Serving sizes are based on weight and how active you are.  It’s helpful to talk with your physician or a nutritionist to find out serving sizes that fit your lifestyle.  I like to use some of the Zone diet principles for guidance which is geared toward an active lifestyle.

Balanced diet

About one-third of your meal should be protein. I like eating more plant protein than animal because of cardiovascular benefits. Legumes are a great source. These are a good source of fiber, protein, zinc, iron, and b vitamins. Examples include chickpeas, lentils, and beans.

The next third of your meal should consist of healthy fats. Fats are important for energy and brain health. They cushion our organs and have other important roles. Fats from plants are the healthiest. Avocado, olive oil, nuts, seeds, fish are good sources.

Carbs should make up 30-40% of our meal. While carbohydrates fuel our body, some help maintain our energy more than others. I won’t get into the nitty gritty of different forms of carbs, but the short version is most carbohydrates should come from colorful vegetables and fruits. Vegetables are the ideal because they generally contain less sugar than fruit.

Eating healthy doesn’t have to be expensive. A good guideline to follow is shopping on the perimeter - though skipping the bakery, of course - helps keep you on track.

My veggie super stars 

  • Beets – They do come with a warning because they contain a higher sugar content, but they are nitrate rich which improves blood flow and naturally lowers blood pressure.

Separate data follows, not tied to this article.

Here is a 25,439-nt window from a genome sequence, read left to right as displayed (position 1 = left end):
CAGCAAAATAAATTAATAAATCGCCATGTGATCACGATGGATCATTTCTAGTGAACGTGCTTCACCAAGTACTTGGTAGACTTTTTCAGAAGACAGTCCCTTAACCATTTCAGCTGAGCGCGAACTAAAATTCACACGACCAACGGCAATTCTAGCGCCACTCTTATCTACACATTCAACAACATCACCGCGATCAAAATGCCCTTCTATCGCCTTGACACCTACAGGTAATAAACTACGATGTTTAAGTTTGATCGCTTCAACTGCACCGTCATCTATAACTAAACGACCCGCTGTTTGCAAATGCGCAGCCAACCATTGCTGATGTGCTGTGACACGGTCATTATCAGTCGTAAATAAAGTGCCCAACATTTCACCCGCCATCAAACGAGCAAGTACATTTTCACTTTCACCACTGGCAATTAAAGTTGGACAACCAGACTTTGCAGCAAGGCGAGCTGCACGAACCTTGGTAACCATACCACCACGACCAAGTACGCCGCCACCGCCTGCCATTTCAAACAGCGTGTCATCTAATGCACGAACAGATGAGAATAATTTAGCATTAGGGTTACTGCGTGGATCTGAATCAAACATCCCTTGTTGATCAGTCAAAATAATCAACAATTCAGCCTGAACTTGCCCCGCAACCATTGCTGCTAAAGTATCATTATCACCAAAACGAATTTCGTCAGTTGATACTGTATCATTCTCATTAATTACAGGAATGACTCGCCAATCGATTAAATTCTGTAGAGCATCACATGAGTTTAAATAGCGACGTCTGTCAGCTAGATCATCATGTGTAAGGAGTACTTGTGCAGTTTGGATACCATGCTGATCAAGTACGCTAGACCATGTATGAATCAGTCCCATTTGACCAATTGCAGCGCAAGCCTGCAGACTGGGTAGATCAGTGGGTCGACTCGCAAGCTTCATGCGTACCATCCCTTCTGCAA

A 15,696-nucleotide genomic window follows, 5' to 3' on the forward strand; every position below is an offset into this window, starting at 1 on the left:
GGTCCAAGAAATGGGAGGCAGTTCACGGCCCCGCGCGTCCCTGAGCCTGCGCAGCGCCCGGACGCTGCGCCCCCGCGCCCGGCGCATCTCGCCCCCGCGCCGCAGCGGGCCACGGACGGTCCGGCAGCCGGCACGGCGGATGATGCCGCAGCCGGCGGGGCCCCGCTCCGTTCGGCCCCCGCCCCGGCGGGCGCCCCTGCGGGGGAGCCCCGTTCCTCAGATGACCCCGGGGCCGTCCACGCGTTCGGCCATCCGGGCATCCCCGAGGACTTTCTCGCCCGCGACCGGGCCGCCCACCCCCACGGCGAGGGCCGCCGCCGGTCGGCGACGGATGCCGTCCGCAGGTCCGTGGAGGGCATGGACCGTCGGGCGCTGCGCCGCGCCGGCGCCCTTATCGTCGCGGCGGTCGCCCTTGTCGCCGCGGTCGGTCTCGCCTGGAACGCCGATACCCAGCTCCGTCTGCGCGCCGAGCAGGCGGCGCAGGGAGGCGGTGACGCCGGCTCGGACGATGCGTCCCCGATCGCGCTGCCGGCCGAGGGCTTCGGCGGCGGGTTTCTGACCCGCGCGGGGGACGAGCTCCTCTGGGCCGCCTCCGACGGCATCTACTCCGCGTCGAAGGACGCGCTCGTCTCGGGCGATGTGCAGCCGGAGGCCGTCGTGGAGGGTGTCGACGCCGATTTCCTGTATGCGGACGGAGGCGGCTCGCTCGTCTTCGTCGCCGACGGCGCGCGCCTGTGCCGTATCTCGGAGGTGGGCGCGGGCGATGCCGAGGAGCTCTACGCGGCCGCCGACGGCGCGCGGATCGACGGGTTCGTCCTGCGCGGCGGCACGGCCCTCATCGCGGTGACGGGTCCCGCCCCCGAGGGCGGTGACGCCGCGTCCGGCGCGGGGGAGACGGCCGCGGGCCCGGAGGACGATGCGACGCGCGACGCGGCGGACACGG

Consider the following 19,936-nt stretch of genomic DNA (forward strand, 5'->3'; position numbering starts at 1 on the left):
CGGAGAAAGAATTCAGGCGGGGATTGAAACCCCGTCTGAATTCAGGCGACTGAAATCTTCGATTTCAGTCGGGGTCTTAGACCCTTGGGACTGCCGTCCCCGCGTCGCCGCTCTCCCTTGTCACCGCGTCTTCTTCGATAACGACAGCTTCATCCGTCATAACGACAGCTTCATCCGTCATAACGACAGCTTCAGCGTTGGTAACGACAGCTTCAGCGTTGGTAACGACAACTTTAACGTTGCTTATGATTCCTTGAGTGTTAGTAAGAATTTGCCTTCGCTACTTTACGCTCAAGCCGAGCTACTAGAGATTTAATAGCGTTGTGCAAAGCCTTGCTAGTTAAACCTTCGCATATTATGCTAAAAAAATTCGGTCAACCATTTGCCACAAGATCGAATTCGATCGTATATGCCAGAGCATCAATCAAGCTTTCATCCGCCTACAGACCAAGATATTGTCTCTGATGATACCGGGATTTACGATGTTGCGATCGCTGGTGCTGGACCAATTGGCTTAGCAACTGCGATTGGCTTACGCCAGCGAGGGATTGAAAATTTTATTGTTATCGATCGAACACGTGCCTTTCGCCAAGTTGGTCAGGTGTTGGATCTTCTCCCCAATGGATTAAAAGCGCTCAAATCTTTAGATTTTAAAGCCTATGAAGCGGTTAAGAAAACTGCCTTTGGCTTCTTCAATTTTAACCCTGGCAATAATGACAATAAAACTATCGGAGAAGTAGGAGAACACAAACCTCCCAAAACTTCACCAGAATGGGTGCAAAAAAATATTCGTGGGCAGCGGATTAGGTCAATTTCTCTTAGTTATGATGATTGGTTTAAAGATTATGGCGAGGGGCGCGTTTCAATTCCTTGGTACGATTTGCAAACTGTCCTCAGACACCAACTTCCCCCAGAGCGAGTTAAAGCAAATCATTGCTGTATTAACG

• Bell peppers – These are easy to add in to several kinds of dishes or eat raw. They are valuable source of nutrients and antioxidants.
  • Zucchini - Zoodles are all the rage!  Zucchini is low in sugar, high in fiber and electrolytes.
  • Cabbage – It’s an unsung hero, and great for the immune system which helps with acute and chronic illness.
  • Exercise
As far as exercise goes, we often think that getting healthy means getting back on that treadmill. While cardio is good for us, research shows that strength training is also important.

Lifting weights is amazing for bone health and weight loss or just maintaining a healthy weight.  It also improves blood sugar levels and may improve cognitive function.  You can use weight resistance bands, dumb bells, or your own body weight.  Weight training twice a week helps mix up your workout routine, and helps you see results faster.  Weights don’t make you bulky, and you don’t have to be a power lifter. To learn how to lift weights, it’s helpful to find someone who knows proper technique like a personal trainer.     

- Jacqueline Gentry, M.D.

Preventing High Blood Pressure with Diet 

Hypertension, commonly known as high blood pressure, is a major risk factor for heart disease. The American Heart Association recommends your blood pressure be less than 130/80. Why does your blood pressure matter? High blood pressure gradually increases the pressure of blood flowing through all the arteries in your body, damaging or narrowing your arteries and ultimately limiting blood flow. Uncontrolled hypertension weakens your brain’s blood vessels, causing them to rupture or leak. This commonly known as a stroke. Hypertension can also cause damage to your kidneys and the delicate blood vessels in your eyes that lead to bleeding, blurred vision or even a loss of vision!